As a nation, the UK - a large, mainly gay, following excepted - loved to scoff at the Eurovision for as long as I can remember but still tunes in nonetheless. Moore sometimes lapses into this, which is all too easily done, and he is a bit too pleased with himself at times, but he is also genuinely witty (this man write for the Torygraph??) and some of what he unearths is really insightful. In its way, this book tells you more about modern Europe than most academic tomes.
As we learn along the way, the scoring system by which national juries give 12 points to their favourite song down to 1 for the 10th favourite came in in the mid-70s. Prior to that, an arcane system meant that loads of songs scored zero, while for a few years it was impossible to do so. The scoring goes on almost as long as the songs these days, which means a long drawn-out torture at the bottom of the table while the winner usually emerges long before the end.
It is worth noting that 'nul points' is a misnomer. Nobody is scored zero, they just never get mentioned. And in correct French it would be a singular 'nul point' in any case. Moreover, getting nul points doesn't mean that your song was the worst one, merely that nobody thought it among the ten best. Most of the nul-pointers were no worse than many others around them.Read more ›
Most Recent Customer Reviews
I suspect this book is quite different from the original concept. Moore intended to visit the Eurovision losers, get some funny stories, and sing their song as a larky duet. Read morePublished 14 months ago by allwillbewell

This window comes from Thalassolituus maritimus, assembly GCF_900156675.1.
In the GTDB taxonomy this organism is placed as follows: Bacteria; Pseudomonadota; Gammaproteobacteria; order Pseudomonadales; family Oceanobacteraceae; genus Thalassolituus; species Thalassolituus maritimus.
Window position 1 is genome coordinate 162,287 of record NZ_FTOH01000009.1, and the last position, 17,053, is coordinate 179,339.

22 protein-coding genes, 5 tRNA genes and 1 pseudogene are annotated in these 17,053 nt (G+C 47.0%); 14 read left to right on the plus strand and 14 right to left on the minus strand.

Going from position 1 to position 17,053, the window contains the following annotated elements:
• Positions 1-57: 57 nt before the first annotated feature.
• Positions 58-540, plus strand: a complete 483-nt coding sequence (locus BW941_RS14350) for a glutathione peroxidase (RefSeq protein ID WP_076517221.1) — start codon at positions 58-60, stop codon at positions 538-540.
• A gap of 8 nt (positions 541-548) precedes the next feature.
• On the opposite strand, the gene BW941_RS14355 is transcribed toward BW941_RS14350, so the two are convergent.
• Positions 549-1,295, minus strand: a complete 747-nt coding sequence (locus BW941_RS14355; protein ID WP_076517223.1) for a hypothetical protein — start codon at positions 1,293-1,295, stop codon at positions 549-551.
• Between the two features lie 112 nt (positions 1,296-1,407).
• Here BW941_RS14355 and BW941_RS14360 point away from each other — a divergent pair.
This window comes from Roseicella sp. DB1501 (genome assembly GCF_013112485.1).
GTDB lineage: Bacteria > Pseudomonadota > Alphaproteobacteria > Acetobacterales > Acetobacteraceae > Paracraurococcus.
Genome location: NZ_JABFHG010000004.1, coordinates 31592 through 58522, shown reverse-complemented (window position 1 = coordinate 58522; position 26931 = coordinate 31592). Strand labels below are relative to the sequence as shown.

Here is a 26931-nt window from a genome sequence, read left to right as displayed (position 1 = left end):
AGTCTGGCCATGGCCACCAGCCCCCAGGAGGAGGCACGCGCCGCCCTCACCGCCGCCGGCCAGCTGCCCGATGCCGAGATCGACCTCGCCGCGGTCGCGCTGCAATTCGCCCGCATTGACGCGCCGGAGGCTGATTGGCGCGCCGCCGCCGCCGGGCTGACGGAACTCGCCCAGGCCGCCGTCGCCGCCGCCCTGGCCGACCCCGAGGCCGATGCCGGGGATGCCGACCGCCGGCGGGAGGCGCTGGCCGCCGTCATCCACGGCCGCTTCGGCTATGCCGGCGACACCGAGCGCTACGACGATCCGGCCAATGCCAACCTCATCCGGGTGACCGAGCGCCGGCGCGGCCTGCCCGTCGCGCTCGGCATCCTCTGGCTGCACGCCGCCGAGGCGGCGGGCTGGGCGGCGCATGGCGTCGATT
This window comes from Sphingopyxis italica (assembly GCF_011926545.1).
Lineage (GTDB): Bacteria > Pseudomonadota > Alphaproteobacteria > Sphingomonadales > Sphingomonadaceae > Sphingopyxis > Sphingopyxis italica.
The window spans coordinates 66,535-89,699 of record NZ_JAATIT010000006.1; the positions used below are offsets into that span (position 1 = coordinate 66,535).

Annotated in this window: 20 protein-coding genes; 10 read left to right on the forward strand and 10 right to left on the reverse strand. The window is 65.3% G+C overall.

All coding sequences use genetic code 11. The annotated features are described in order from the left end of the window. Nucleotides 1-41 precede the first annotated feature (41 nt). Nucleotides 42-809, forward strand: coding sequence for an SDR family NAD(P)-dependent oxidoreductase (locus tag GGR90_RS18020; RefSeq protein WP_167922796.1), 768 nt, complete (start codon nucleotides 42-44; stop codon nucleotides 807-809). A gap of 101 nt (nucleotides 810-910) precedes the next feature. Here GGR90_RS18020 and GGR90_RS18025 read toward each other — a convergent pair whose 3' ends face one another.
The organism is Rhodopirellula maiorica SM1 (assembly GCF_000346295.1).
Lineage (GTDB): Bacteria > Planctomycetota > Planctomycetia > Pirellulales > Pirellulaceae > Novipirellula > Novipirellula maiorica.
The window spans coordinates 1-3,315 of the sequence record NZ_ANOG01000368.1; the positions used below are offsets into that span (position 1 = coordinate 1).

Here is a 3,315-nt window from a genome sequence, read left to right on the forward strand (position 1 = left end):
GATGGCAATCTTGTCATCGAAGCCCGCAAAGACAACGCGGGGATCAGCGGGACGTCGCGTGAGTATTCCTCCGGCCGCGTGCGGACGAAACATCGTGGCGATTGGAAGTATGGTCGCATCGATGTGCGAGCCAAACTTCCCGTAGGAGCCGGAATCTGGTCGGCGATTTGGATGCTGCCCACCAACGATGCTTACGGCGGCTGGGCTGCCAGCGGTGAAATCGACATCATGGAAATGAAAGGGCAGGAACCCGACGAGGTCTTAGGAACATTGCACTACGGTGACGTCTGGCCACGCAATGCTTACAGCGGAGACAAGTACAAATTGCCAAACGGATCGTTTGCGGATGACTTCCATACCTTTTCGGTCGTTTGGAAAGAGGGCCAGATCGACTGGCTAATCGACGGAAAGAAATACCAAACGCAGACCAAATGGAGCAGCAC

Very enjoyable book. You don't have to be a Eurovision fan to read this book but I think it helpsif you are.Published 16 months ago by Shaun
Another funny and entertaining book by Tim Moore. Even if the subject matter isn't necessarily appealing to you, Tim finds stories behind most of those humiliated at Eurovision... Read morePublished 21 months ago by Rich
I just love Tim's writing and this book has been the perfect read for my commute to workPublished on 29 Jun. 2014 by green canary
The British may pretend to have no time for Eurovision but it's always the Brits, I notice, behind the books, theatre pieces and TV documentaries about Eurovision. Read morePublished on 27 Dec. 2008 by Vauxhall1964
As a long-standing fan of Tim Moore with a all-time loathing for the European Song Contest (ESC), I approached this book with trepidation. I needn't have done. Read morePublished on 21 Sept. 2007 by derekmas
Well I have not read any books by this author before, but am a fan of the Eurovision Song Contest.
I was really excited by the set up of this book. Read more
Having recently finished reading the excellent Spanish Steps by Tim Moore (possibly the funniest travel book I've ever read), I really wanted to like this too. Read morePublished on 26 Jun. 2007 by N. Griffiths